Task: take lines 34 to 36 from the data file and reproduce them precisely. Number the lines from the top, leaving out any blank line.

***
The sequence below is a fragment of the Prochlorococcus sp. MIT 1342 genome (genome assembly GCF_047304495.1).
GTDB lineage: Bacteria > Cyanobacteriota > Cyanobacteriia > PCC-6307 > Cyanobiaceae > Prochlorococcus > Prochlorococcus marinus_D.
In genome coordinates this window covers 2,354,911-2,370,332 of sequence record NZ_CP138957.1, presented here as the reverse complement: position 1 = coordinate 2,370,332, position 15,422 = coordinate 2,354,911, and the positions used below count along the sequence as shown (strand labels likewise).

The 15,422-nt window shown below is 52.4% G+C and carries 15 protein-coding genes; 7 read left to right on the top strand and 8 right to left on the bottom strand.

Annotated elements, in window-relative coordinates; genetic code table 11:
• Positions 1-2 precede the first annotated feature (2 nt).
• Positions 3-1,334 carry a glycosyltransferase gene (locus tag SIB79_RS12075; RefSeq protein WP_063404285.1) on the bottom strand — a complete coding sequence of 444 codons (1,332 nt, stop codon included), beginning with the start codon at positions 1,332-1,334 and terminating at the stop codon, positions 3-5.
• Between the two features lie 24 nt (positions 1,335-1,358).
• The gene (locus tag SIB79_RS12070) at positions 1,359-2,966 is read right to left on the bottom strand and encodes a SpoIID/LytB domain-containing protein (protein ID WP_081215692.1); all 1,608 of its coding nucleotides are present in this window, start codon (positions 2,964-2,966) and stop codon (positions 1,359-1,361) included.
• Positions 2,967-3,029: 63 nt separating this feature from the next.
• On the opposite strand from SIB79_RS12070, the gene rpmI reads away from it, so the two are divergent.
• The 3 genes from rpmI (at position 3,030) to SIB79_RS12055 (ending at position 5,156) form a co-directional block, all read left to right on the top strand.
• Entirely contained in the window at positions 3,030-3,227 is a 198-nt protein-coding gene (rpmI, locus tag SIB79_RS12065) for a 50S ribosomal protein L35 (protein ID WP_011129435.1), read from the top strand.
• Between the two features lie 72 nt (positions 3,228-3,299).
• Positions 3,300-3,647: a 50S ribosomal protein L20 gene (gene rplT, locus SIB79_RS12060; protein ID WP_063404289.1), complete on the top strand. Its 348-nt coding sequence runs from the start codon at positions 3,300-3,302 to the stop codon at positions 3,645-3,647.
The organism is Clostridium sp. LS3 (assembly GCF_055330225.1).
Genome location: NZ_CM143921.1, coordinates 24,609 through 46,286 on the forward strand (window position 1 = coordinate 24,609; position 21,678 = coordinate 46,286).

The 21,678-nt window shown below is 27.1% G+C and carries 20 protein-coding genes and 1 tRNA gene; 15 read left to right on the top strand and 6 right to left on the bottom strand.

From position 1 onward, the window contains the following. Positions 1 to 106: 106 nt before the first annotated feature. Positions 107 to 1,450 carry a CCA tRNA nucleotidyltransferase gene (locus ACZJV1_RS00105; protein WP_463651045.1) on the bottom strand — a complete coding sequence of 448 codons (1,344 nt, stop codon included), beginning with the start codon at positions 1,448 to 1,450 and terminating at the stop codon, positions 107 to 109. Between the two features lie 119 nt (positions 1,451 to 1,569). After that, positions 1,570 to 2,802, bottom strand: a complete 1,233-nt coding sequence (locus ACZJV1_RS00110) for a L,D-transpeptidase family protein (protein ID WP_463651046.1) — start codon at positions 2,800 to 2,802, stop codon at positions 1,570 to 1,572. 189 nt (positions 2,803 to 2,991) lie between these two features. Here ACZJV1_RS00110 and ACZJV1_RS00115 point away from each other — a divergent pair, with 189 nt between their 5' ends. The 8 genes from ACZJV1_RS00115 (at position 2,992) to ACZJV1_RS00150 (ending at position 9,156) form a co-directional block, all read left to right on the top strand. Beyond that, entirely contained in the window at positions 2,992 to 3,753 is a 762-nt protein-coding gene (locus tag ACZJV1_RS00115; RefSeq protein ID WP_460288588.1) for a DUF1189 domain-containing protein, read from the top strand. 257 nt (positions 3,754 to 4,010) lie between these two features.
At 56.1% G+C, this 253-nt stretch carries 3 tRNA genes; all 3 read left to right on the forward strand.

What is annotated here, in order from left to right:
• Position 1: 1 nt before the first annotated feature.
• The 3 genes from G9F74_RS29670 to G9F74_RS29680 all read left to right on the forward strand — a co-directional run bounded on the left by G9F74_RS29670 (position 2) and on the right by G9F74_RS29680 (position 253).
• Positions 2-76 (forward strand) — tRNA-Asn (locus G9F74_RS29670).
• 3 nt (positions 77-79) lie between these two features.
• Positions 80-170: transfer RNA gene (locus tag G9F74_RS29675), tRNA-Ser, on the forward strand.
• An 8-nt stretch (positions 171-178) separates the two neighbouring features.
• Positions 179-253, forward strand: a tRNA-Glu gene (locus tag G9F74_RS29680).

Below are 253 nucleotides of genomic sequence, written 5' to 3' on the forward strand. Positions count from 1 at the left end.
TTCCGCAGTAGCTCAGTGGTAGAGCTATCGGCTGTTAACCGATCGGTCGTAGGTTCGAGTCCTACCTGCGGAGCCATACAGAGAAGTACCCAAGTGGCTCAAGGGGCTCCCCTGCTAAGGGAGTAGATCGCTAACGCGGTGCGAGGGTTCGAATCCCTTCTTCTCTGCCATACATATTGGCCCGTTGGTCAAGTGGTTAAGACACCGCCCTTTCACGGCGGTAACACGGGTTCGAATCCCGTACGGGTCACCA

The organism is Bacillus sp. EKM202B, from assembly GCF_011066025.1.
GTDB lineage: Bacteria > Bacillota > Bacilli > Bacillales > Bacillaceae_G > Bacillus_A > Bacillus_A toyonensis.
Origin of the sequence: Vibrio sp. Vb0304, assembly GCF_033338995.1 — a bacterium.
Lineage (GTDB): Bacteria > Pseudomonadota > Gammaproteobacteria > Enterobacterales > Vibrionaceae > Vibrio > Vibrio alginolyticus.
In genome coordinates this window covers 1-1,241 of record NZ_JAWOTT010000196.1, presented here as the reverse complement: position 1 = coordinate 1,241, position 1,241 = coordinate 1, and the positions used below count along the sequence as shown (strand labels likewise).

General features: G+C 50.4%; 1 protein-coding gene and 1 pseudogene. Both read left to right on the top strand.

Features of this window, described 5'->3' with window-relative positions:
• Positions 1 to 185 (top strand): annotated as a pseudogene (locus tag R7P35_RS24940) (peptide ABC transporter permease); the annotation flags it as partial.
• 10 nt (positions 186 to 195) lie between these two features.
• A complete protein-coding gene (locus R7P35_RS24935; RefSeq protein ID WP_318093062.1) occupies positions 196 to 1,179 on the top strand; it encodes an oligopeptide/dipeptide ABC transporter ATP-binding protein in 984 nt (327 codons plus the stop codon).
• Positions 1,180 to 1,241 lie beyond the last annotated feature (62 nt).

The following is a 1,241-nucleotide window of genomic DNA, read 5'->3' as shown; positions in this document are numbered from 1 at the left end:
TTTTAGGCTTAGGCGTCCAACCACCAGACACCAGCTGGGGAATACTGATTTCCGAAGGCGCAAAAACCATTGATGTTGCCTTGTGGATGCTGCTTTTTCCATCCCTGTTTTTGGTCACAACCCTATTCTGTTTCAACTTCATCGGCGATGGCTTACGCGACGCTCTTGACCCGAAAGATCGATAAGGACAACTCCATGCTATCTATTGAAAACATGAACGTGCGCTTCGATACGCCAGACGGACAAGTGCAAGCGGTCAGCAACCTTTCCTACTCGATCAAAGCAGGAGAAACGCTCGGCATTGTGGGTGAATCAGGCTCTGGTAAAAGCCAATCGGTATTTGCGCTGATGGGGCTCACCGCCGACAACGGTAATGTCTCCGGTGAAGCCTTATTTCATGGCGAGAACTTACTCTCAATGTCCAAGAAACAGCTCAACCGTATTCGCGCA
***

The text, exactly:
Lineage (GTDB): Bacteria > Pseudomonadota > Gammaproteobacteria > Enterobacterales > Vibrionaceae > Vibrio > Vibrio alginolyticus.
In genome coordinates this window covers 1-1,241 of record NZ_JAWOTT010000196.1, presented here as the reverse complement: position 1 = coordinate 1,241, position 1,241 = coordinate 1, and the positions used below count along the sequence as shown (strand labels likewise).

General features: G+C 50.4%; 1 protein-coding gene and 1 pseudogene. Both read left to right on the top strand.